The mobile revolution changed the talents and skills needed on development teams. AI is already doing the same. This is a true “skill reset” moment!

Broadly speaking, you need two kinds of skills to develop with AI:

  1. The ability to develop new AI models that extract meaning and value from data inputs; and
  2. The ability to exploit, tune, and manipulate those models to create powerful user experiences and breakthrough insights.

Both matter, but with the broad availability of highly capable generative AI models, you can focus mostly on the second. The great challenge of recruiting and staffing up for the AI era right now is, of course, that effectively no one has these skills. Just as there were virtually no mobile developers prior to the mobile explosion, there are vanishingly few people with relevant AI experience. While this picture is rapidly changing, it will remain the case for the foreseeable future.

Learn how to “work in the dark.”

This leads directly to the other category of change that AI forces upon development teams… It requires them to work, collaborate, and share information in very new ways. You have to learn how to take a more open-ended and flexible approach to development.

Because no one really has prior knowledge of, or experience with, AI, everyone is in a learning mode. And because team leaders don’t have the luxury of waiting to use AI until their people come up to speed, the reality is that teams are learning as they go. This can be a difficult adjustment for leaders used to operating with more knowledge and expertise.

The other uncomfortable truth about AI is that it involves a high degree of unpredictability. Often, you cannot fully understand or anticipate the responses that AI will generate. These two factors together means the precision- and process-oriented mindset of many development teams simply won’t work for AI-centered development.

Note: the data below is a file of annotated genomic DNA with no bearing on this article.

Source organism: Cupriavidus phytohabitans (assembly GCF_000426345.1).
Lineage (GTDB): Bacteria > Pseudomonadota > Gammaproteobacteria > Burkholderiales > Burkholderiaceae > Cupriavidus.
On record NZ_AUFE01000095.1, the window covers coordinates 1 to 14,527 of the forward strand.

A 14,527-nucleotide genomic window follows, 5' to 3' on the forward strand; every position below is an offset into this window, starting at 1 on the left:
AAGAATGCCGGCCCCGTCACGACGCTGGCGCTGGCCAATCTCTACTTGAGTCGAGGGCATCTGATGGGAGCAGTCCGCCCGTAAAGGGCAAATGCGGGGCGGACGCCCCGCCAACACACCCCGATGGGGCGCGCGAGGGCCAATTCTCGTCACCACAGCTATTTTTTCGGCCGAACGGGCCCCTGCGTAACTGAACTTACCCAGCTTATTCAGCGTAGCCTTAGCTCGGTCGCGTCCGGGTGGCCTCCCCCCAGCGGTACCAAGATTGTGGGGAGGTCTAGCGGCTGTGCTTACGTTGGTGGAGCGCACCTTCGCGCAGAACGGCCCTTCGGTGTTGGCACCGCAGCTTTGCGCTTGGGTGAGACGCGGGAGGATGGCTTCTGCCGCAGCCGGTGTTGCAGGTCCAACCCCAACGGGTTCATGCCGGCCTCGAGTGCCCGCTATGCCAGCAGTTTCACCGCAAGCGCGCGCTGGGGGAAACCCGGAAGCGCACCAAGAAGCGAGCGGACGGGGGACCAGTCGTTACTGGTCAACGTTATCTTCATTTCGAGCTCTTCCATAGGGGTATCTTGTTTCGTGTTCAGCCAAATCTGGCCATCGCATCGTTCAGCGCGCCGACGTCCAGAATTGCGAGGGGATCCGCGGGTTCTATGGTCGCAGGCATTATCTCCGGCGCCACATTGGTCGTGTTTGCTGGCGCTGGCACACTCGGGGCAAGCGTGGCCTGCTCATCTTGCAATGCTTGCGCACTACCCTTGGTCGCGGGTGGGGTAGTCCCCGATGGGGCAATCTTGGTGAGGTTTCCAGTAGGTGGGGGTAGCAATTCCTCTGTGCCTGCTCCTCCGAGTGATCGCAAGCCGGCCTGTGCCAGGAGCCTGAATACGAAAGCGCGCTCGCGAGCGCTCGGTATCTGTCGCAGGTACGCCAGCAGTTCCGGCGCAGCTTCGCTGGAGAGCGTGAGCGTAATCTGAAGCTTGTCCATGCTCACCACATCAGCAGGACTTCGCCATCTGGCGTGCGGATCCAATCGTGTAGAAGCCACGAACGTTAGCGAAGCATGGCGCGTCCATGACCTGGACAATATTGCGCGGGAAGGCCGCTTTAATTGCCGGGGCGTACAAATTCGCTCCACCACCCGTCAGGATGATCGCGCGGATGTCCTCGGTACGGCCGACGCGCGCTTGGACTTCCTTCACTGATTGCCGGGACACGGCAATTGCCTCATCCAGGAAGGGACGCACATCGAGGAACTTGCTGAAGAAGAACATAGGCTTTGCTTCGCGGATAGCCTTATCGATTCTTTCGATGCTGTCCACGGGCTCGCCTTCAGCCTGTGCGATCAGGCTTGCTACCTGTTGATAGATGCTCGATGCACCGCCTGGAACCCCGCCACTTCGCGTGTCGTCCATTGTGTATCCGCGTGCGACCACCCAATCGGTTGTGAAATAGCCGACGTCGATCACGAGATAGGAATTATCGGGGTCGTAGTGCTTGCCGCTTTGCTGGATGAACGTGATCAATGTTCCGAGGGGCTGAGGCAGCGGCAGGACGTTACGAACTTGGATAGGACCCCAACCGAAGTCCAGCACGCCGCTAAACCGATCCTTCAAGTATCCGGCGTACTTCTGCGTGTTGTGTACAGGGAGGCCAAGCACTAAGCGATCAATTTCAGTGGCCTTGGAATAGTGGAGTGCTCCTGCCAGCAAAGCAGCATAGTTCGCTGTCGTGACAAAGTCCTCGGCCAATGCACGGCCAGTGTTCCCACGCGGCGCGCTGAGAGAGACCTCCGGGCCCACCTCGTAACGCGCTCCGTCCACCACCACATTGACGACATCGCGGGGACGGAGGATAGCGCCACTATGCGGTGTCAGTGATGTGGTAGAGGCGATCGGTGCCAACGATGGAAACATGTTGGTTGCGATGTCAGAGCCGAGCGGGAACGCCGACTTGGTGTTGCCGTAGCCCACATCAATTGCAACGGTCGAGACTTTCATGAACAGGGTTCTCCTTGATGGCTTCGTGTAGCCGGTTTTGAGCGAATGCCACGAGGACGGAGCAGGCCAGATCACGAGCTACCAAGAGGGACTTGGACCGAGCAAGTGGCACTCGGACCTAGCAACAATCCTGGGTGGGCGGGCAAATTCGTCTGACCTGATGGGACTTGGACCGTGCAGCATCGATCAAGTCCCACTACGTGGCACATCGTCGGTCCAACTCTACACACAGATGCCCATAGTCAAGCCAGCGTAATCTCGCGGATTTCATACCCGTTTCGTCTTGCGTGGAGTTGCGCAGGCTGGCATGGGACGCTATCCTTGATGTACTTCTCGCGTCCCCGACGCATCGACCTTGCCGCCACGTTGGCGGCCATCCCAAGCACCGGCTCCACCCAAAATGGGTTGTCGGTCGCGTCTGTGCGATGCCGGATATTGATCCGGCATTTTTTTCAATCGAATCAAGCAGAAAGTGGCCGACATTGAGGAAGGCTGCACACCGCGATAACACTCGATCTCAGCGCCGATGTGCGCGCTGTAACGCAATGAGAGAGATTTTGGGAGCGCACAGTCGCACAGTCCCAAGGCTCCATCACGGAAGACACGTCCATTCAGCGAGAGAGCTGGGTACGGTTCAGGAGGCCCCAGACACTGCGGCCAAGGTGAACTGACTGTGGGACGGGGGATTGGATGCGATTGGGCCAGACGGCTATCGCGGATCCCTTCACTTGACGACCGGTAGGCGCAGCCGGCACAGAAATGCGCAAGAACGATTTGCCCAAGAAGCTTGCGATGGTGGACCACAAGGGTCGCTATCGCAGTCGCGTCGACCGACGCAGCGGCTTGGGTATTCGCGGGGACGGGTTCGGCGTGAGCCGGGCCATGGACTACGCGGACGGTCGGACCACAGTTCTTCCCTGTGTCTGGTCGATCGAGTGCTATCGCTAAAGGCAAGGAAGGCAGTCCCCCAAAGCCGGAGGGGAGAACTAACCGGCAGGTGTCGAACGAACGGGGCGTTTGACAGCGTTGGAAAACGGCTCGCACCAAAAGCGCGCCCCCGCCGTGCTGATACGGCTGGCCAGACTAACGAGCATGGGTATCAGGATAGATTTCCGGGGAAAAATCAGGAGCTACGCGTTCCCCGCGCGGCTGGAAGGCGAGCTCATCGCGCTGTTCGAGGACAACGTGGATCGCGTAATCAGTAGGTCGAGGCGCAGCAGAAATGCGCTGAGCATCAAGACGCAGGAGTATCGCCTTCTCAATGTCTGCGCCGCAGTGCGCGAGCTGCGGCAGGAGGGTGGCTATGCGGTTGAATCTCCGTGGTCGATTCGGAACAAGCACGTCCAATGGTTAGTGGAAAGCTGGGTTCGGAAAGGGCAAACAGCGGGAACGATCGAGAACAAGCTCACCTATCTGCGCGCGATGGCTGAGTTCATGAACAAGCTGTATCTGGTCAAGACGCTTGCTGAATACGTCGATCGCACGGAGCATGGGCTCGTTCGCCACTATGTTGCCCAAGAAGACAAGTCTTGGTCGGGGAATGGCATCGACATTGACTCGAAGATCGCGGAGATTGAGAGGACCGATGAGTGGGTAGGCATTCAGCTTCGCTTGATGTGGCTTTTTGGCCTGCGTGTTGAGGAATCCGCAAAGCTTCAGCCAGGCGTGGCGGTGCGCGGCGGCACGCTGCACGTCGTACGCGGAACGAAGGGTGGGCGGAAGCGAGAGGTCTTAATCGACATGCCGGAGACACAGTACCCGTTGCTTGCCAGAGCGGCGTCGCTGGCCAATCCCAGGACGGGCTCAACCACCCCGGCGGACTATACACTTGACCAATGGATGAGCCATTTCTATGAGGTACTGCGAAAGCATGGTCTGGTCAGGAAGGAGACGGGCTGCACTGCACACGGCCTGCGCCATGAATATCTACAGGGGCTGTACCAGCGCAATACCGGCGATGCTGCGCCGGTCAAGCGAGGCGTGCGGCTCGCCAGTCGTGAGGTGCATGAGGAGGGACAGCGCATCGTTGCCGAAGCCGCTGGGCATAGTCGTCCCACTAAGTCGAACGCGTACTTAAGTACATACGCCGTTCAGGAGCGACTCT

The focus can’t be on stamping out bugs, or moving projects through a careful series of development stages. Instead, you need a more fluid, collaborative, open approach. You could call this “working in the dark.” It combines learning, experimentation, and information-sharing. In this new environment, development leaders must throw out their assumptions and principles around design and innovation. Creating a culture of learning and open-ended exploration becomes so important.

A hard change… but one worth making

The bottom line: generative AI, with its breakthrough ability to recognize and act on natural language, is an immense milestone in software innovation. And it is already ushering in a new paradigm to which technology leaders must adapt.

The change is coming. You can either adapt and thrive, or resist and delay and risk falling way behind. And if you want to attract and retain the best talent, the time to shift your thinking and approach is now.

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Jason Li is Ironclad’s VP of Engineering. Before joining Ironclad, he was the VP of Engineering at SalesforceIQ and Grovo. He holds a B.S. in Electrical Engineering and Computer Science from U.C. Berkeley and an M.S. in Electrical Engineering from Stanford University.